Nearly five years after an attempt to ban gigantic soda portions in New York City was finally destroyed, soda is still in the news. San Francisco recently tried (and failed) to place health warnings on soda. Legislators in Connecticut are trying to block soda from being listed on children’s menus in restaurants.

A new release from US Right to Know, an NGO targeting food transparency and perhaps best known for its quest for GMO labels on food, sheds some light into the behind-the-scenes machinations of the soda battle. USRTK sent in dozens of Freedom of Information Act, or FOIA, requests; these compel the government to hand over documents, as long as a few basic criteria (like not interfering with national security) are met.

USRTK’s requests were specifically targeted at communications between Coca-Cola and the Centers for Disease Control and Prevention (usually known as the CDC; the “prevention” part was added later and nobody feels like changing the acronym). They found essentially what you might expect, providing that you’re a cynic who assumes that all corporations are destructive.

The documents include some findings that are questionable, like CDC employees recommending that Coca-Cola hire other CDC employees—in effect, asking for a favor. Coca-Cola embarked on what are some pretty standard marketing ploys: making meetings with CDC staff to promote Coca-Cola products and, notably, to downplay or deny studies indicating connections between soda consumption and ill health effects. Reasonable in some cases, sure—but aimed at the government agency tasked with preventing obesity?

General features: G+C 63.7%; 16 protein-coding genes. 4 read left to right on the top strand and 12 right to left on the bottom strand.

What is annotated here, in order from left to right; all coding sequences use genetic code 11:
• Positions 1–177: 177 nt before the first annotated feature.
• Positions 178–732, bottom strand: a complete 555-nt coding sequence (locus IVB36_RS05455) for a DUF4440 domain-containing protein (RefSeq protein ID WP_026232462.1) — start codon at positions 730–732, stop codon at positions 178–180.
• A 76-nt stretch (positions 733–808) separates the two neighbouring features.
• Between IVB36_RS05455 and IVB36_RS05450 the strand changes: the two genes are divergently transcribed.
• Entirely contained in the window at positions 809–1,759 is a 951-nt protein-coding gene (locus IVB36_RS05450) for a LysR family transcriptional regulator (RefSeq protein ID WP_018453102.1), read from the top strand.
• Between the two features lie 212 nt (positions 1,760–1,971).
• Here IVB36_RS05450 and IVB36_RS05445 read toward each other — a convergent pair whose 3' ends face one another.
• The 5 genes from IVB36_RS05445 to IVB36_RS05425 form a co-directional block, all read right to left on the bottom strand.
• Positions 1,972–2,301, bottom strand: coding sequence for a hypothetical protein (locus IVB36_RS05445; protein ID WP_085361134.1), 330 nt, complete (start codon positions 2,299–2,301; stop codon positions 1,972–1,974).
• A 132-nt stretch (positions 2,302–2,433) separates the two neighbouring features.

One of the most problematic interactions comes in response to a push from the World Health Organization’s director-general, who publicly noted the connection between sugar-added soda and obesity in 2015. Wrote a Coca-Cola executive to a CDC employee: “Please see report on WHO. This is getting a lot of publicity. We must find a way of some one [sic] such as a famous scientist [to] arrange to pay her a visit. Maybe Jim Hill or someone of similar stature or a US government scientist.” The email concluded that “This threat to our business is serious.”

The CDC told Salon that the interactions were within the boundaries of the Center’s ethical guidelines, something the USRTK report specifically mentions; those guidelines have some wiggle room. Does Coca-Cola “exacerbate morbidity or mortality when used as directed”? Does Coca-Cola come with directions? Does it matter who drinks it, or how much? Does Coca-Cola suggest servings or frequency of drinking?

You can read the entire report here.